CAIRO - Two bombs targeting security posts near Cairo University exploded in quick succession Wednesday killing a police general, followed by a third blast as police and journalists gathered at the scene.
Witnesses said the blasts sent up a cloud of smoke and dust near the campus, the scene of repeated clashes in the past few months between Islamist students and police.
The third bomb struck close to the main gates, where police investigators and journalists had gathered, causing no casualties. The bombings were the latest in a spate of attacks against the security forces since the army overthrew elected Islamist president Mohamed Morsi last July.
They came less than a week after the army chief who toppled Morsi, Abdel Fattah al-Sisi, said he was leaving the military to stand in a presidential election set for May.
A fourth bomb placed in a car parked near the university was defused, security officials and state television said. The interior ministry identified the slain officer as Brigadier General Tarek al-Mergawi.
An assistant interior minister, Major General Abdel Raouf al-Serafi, and four other policemen were wounded. “I was waiting for the bus when I heard two explosions. There was dust in the air and policemen were screaming,” said a witness, Sakta Mostafa.
A police general at the scene told AFP that the bombs were concealed in a tree between two small police posts. A Cairo University student said he ran out of the campus after hearing the blasts. “I found a lifeless man in plain clothes and a policeman bleeding from his leg,” said the student, Amr Adel. A senior detective, Mergawi would have been in civilian clothes. Amateur footage posted on an Egyptian newspaper’s website showed policemen running out from a cloud of smoke and dust sent up by the first explosion. The second bomb went off moments later.
Interim prime minister Ibrahim Mahlab led Mergawi’s funeral procession, as policemen carried the coffin draped in a red shroud.
The government says militants have killed almost 500 people, most of them policemen and soldiers, in attacks since Morsi’s overthrow. Most of the attacks have taken place in the lawless Sinai Peninsula but the jihadists have increasingly targeted police in the capital and in the Nile Delta to its north.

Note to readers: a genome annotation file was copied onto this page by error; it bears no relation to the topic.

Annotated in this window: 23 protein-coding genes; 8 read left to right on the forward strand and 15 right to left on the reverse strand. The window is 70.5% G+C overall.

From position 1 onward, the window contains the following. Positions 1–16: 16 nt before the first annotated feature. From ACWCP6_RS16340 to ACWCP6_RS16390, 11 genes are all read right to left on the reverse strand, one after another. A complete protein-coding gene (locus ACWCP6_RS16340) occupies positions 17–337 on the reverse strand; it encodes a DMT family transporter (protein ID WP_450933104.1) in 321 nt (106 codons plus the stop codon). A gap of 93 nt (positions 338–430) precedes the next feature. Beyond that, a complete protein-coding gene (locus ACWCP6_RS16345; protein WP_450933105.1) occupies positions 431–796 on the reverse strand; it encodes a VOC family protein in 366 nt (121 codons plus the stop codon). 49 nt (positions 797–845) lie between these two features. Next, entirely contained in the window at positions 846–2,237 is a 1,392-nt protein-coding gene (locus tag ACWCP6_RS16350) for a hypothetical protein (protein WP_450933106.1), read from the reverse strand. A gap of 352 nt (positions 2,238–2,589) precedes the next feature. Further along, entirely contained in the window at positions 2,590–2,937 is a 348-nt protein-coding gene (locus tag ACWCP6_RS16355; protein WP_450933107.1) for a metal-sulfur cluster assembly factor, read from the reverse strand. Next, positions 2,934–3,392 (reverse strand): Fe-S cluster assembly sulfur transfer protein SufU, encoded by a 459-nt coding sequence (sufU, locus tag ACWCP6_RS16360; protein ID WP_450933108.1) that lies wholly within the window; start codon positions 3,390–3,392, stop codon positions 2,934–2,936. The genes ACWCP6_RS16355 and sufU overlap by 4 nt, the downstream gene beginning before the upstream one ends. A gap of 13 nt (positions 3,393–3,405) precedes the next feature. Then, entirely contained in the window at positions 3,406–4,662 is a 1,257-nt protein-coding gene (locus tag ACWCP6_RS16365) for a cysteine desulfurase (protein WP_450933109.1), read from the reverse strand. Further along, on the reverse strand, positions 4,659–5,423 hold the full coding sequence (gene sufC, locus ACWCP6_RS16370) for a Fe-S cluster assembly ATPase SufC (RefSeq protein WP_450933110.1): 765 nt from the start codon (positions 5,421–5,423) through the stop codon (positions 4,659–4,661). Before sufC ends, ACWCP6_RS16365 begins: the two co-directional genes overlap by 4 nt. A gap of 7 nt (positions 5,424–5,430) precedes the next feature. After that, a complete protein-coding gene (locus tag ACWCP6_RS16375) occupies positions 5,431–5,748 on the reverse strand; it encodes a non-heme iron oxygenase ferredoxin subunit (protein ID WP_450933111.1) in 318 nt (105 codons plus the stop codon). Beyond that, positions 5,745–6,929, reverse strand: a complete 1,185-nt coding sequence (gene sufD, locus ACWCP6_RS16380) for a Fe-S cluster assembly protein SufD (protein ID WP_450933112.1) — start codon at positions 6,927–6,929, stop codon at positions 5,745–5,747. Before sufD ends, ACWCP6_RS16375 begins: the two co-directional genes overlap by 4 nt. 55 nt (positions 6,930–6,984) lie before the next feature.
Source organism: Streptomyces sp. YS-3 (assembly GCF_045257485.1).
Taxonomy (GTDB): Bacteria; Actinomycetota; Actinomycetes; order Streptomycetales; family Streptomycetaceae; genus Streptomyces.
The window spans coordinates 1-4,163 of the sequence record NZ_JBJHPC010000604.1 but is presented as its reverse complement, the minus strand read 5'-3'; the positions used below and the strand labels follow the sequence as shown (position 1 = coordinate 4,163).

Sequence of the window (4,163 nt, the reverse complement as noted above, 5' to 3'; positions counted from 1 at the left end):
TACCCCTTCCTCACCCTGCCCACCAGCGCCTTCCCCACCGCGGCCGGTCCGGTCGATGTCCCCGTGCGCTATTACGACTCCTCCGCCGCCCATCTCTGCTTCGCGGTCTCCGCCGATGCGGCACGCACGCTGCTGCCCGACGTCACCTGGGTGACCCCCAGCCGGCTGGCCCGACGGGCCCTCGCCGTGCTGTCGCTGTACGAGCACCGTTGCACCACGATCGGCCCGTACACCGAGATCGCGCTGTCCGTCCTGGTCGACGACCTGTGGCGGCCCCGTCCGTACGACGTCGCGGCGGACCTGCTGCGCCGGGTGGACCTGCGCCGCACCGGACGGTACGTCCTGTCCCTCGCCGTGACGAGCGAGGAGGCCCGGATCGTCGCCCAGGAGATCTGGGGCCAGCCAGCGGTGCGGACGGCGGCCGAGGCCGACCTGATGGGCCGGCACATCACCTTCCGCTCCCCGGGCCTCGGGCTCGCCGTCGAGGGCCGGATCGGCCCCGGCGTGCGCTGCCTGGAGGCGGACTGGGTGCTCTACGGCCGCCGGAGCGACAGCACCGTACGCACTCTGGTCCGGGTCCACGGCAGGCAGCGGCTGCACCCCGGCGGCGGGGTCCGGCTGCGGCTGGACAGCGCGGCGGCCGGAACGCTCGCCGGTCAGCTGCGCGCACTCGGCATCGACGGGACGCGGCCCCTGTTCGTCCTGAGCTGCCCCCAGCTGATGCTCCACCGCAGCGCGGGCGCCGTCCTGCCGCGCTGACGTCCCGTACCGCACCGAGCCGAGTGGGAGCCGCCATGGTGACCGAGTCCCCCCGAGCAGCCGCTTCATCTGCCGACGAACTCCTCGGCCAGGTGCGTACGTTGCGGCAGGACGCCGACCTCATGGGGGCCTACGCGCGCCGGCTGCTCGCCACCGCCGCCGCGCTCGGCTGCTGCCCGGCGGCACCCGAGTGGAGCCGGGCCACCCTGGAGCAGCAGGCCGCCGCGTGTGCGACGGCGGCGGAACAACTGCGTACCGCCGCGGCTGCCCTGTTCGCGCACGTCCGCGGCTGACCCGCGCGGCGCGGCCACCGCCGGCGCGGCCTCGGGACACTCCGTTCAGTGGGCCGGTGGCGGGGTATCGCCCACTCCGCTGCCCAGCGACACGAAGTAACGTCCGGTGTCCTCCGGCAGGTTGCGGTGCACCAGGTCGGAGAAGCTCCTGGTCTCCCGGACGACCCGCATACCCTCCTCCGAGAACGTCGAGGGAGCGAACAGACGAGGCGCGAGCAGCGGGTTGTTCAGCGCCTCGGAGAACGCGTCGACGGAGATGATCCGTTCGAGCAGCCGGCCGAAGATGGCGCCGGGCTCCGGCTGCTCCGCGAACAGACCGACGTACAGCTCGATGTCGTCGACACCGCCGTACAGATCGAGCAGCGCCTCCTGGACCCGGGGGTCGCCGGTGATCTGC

The government has blamed most of the violence on Morsi’s Muslim Brotherhood, which it designated a terror group late last year even though the deadliest attacks have all been claimed by the Al-Qaeda-inspired Ansar Beit Al-Maqdis (Partisans of Jerusalem) group, which is based in the Sinai.
The Brotherhood condemned the latest bombings, as it has previous attacks on the security forces, insisting it remained committed to peaceful protest. It called for an investigation, urging people to “refrain from making accusations without evidence”. “Such acts will not deter us from continuing our peaceful march to achieve the objectives of our legitimate revolution,” it said.
Even though Morsi and most of its top leadership are in jail, the Brotherhood has vowed to keep up its campaign for the reinstatement of Egypt’s only freely elected president.
More than 1,400 people, mostly Islamists, have been killed since Morsi’s overthrow.
Some of the Brotherhood’s top leaders have sought refuge in London, where British Prime Minister David Cameron has ordered a probe into the group’s activities.
Police have scored some successes in their fight against the jihadists, killing and capturing members of two major cells in the Nile Delta over the past two months.
One of the cells, belonging to Ansar Beit al-Maqdis, was implicated in a car bombing at Cairo police headquarters in January.